Normally, testimonials contain a photo, a name and a phrase or two praising your product.
However, unscrupulous businesses too often write them themselves and stick stock photos on top. As a result, traditional testimonials don’t look very credible these days, and few people pay attention to them.
Video testimonials, however, aren’t used nearly as often, and still, have a lot of social proof value.
A visitor sees a real person talking about a problem similar to what s/he experiences right now and how your product solved it, is much more likely to feel an emotional connection and convert.
One example of video testimonials done right is CodeAcademy There is a video of their course’s alumni telling their success stories accompanied by a few dozens authentically-looking textual ones. A visitor naturally views the video and can get additional info from the text if necessary.
5. Video Case Studies
These are similar to testimonials but provide a more in-depth view of the problem. They are usually professional-looking because they concentrate not on a single problem but on a situation encountered by a company or an organization. They tell a story of how your product (service, method) improved this situation or helped them solve their problem, with statistical and factual information to prove it.
When you are trying to persuade your prospect to sign up – be it for a trial run or a consultation – showing real results achieved by a real business can go a long way to influence his decision.
DoubleDutch does it right – they are excellent at introducing individual characters into their case studies to make their videos less lecture-like and more engaging and interesting.
According to the social proof concept, we are more likely to be persuaded by people whom we perceive to be similar to ourselves. Therefore:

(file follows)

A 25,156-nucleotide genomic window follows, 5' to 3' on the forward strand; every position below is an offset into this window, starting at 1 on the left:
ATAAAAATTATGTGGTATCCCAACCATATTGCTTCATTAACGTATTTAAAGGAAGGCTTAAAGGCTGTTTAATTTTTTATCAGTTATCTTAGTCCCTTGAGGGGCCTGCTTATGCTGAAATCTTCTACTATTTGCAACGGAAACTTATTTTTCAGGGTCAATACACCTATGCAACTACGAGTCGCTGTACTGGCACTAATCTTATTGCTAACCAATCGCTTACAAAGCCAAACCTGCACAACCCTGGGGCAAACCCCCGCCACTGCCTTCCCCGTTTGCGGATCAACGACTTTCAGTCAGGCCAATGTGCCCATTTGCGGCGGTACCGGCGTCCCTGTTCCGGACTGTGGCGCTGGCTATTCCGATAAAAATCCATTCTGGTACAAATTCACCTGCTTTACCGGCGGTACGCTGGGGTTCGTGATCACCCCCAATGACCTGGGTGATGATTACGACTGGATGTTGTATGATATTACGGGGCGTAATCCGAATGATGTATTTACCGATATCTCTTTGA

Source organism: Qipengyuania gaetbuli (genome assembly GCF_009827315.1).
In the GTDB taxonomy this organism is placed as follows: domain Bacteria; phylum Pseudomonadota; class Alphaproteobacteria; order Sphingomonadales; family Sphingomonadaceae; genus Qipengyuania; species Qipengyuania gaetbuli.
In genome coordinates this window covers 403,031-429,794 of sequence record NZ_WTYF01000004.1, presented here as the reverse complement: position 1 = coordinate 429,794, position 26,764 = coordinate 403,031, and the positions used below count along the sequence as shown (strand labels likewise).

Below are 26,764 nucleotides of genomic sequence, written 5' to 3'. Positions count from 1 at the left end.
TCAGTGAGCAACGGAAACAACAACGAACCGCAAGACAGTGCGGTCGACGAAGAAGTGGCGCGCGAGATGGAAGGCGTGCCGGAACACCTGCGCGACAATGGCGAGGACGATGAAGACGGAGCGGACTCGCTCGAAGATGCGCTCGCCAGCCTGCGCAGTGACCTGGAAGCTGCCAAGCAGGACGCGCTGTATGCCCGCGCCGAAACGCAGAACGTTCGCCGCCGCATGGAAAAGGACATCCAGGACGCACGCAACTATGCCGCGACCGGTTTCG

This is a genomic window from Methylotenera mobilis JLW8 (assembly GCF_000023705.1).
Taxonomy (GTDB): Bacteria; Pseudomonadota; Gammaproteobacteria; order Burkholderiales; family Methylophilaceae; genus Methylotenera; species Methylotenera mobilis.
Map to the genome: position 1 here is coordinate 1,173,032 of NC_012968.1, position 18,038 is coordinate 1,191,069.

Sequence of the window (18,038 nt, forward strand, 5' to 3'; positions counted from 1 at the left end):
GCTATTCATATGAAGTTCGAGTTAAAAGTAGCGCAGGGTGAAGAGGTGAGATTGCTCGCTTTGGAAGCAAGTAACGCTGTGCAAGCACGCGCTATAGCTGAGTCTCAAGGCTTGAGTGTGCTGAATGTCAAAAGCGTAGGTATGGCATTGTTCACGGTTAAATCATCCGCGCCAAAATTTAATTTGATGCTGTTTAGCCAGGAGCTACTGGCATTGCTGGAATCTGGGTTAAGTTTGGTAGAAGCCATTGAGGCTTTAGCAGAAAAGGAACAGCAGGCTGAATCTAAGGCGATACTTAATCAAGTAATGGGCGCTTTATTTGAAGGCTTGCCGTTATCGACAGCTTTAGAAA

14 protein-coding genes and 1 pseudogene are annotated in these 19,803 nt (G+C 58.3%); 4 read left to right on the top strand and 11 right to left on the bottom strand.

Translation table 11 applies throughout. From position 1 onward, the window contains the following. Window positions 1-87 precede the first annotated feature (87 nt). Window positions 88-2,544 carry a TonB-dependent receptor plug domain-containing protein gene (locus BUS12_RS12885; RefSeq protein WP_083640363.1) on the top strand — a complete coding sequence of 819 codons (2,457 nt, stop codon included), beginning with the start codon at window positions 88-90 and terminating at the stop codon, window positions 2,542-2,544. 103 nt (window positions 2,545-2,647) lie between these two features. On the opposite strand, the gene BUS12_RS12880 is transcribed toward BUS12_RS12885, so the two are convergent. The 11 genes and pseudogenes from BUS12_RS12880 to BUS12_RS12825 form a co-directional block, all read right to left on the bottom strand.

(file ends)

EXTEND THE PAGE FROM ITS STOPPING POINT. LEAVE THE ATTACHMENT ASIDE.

- B2B companies should concentrate on case studies
- B2C will get more out of testimonials.
6. Guiding and Redirecting Users to Your Other Content
No video should exist in isolation from the rest of your content.
Normally a person viewing the video on the Internet tends to go with the flow:
- Watch a video
- Get distracted by another one in a sidebar
- Click it and forget all about the first.
You should keep the viewer’s attention and lead him to your other content. The more value s/he derives from it, the more likely s/he is to remember you and come back later. Before the video ends, redirect the viewer to another piece of relevant content. (Another video, social media account, a product page). Don’t expect him to look for the information. Instead, anticipate his needs and guide him to solutions.
Video Marketing Takeaways
Video marketing gives businesses a lot of flexibility and creative freedom. Yet many companies are still very conservative in the ways they use it. Don’t be afraid to experiment. Run A/B tests of your different approaches. You will surely find highly effective ways of both using your existing video content and creating something new!
You may also want to read: How to Inspire Emotional Engagement With Video Marketing